New Orleans — This week’s legal victory by Crescent City Connection toll opponents guarantees that voters will hear some familiar arguments about the fees for the next two months, but early indications are that May’s election will differ from November’s in several ways.
When the Department of Transportation and Development stopped toll collection Tuesday evening, it was the most visible effect of state District Judge William Morvant’s decision to grant a new election on the 20-year toll extension.
The department announced Wednesday that as of Friday it will terminate 31 temporary workers who were hired pending the outcome of the November vote.
Toll opponents appear jubilant as they prepare to try to convince voters to make the shutdown permanent May 4.
But while the basic arguments for and against the tolls haven’t changed, the political landscape in the region has shifted since Nov. 6.
Voters in two of the affected parishes, Jefferson and Plaquemines, handily defeated the toll renewal on Election Day, and it only passed by 36 votes based on support in New Orleans.
Consequently, it’s not clear whether toll proponents will be able to count on the support of high-profile politicians or a well-funded media campaign to push for the fees’ renewal.
Jefferson Parish Council Chairman Chris Roberts said he plans to sit out this election because he thinks the time to make passionate pleas is past. During the November cycle, Roberts was one of many politicians who appeared at news conferences scheduled by Bridging Progress, a political action committee created to support a toll renewal.
Roberts said his position on the tolls hasn’t changed, and he still believes the roughly $22 million they generate annually are vital to maintaining the bridge and West Bank Expressway.
Roberts said voters know the issues in the election and can make up their own minds. However, he wants voters to hold politicians who oppose the fees responsible for persuading the state to pay for costly improvements to the Harvey Tunnel and West Bank Expressway without the toll revenue.
“I don’t intend to get involved in the second election,” said Roberts, who mentioned state Rep. Patrick Connick as someone who should be held accountable for those projects’ fate. “If people believe that the state is going to step up and do what the state has said it’s going to do, I can live with that.”
Councilman Elton Lagasse also has said he plans to sit out the election, while New Orleans Mayor Mitch Landrieu’s office said the mayor will continue to educate voters on the consequences of the tolls disappearing.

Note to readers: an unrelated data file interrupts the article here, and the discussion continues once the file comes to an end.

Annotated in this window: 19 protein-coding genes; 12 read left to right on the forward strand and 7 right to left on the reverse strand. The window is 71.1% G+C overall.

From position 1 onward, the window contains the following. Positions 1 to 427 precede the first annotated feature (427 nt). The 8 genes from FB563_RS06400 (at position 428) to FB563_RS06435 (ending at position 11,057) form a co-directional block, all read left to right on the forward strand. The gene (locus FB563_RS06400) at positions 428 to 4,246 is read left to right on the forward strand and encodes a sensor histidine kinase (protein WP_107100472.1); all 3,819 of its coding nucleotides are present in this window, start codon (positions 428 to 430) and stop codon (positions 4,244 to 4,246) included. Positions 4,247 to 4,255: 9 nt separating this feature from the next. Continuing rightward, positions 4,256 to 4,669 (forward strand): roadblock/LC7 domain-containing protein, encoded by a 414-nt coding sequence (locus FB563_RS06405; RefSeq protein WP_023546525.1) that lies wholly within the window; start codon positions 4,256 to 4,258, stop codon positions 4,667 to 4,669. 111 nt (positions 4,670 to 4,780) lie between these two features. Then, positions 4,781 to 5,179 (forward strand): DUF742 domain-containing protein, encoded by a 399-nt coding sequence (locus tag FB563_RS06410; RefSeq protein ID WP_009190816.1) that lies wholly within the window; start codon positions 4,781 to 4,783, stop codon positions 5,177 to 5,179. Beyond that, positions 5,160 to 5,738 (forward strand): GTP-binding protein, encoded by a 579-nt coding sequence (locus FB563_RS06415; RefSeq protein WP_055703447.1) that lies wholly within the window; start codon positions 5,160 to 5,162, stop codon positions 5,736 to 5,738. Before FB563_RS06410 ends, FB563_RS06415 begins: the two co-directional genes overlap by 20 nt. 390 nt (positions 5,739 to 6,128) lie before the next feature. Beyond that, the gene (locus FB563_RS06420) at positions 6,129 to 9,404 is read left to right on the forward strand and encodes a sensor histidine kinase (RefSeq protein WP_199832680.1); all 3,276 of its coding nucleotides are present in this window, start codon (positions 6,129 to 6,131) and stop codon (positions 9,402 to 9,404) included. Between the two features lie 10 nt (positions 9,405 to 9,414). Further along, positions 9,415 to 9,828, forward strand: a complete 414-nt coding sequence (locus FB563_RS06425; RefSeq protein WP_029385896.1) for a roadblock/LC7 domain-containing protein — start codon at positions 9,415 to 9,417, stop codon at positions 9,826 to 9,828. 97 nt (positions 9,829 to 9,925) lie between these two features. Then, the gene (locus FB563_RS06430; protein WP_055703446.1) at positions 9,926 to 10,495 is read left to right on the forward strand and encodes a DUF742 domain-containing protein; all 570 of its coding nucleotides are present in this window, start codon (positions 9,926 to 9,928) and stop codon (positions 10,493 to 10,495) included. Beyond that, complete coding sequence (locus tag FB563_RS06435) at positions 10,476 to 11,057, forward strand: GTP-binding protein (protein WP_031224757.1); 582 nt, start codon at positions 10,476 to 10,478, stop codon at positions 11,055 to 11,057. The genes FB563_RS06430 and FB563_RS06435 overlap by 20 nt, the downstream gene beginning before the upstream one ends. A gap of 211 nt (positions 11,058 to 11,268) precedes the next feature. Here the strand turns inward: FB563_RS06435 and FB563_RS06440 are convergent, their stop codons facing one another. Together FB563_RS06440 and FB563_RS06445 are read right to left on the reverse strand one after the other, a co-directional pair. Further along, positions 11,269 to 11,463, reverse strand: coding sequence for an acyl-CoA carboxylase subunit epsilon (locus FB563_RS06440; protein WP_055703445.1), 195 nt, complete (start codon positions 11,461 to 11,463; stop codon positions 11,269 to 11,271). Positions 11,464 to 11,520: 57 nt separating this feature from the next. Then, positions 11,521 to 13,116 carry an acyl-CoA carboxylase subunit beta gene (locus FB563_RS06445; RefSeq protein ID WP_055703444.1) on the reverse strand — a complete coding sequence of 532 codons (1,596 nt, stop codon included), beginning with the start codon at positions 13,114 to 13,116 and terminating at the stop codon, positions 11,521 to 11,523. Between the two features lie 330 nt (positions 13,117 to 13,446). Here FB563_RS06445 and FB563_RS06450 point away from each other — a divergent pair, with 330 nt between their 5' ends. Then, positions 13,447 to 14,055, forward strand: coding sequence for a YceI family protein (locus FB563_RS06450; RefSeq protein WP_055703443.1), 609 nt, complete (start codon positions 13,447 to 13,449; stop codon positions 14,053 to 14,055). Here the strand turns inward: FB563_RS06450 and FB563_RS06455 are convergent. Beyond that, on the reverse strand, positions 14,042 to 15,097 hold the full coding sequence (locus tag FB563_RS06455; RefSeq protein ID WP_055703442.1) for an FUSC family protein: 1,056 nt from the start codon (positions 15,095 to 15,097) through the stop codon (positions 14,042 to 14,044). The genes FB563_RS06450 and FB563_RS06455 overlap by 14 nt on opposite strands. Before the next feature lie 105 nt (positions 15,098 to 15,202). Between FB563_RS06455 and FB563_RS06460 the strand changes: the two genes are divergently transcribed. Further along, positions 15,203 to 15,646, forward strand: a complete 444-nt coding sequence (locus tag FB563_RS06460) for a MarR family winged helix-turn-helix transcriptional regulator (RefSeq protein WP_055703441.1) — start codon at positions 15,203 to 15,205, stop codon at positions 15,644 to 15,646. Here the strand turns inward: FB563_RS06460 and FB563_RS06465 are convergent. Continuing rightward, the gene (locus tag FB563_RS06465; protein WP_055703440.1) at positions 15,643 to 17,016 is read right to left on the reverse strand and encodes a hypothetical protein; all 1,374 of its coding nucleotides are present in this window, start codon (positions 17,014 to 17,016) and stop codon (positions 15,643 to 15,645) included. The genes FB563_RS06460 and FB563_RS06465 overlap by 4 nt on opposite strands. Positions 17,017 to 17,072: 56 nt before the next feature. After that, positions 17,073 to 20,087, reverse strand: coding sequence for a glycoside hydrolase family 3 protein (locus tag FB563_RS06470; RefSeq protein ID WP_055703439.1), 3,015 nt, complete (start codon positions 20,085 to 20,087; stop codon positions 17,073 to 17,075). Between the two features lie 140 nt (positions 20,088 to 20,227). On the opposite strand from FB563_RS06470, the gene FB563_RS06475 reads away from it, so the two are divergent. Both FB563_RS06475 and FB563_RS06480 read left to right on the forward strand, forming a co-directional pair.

The plans of Jefferson Parish Sheriff Newell Normand, Plaquemines Parish Sheriff Lonnie Greco and Gretna Police Chief Arthur Lawson, all toll renewal proponents, couldn’t be determined on Wednesday.
G. Patrick Hand III, the attorney who secured the new election, said he expects many local politicians to follow Roberts’ lead because the issue has become toxic with so many voters. Hand said Stop The Tolls LLC, the group that challenged the election, heard from disenfranchised and angry voters during its investigation.
“They threw all these scare tactics out there, and a lot of it wasn’t true,” Hand said.
Connick said he welcomes the responsibility of having to find funding for Jefferson Parish projects, saying it will be better than seeing millions squandered through waste and abuse. Connick said that if politicians remove patronage and favoritism from the process, it shouldn’t be that difficult to get things done.
“I welcome that burden,” he said.
Jefferson Parish President John Young appeared surprised that politicians were sitting out the election but said it’s not up to one person to secure funding for the parish if the toll revenue ends. He said all elected officials need to band together to get projects done because it’s the state’s responsibility to complete the work.
“We need to speak with one voice,” said Young, who noted that a parish deal to provide grass-cutting on the bridge and expressway on a reimbursement basis is on hold.
While some politicians may be changing course, several members of the business community remain committed to getting the renewal.
Todd Murphy, the president of the Jefferson Chamber of Commerce, said the business groups in Bridging Progress still see the tolls as vitally important.
Although the exact role of Bridging Progress in the upcoming election is unclear, he said the group will not sit idly by.
“We’re still trying to tie some things down,” Murphy said.
Toll collectors include 18 permanent employees who have civil service protection.
Bambi Hall, a DOTD spokeswoman, said officials are still trying to determine what will happen to that group.
Toll collectors earn about $22,000 on average, Hall said.
She said DOTD will be monitoring traffic on the bridge to see if any adjustments need to be made.
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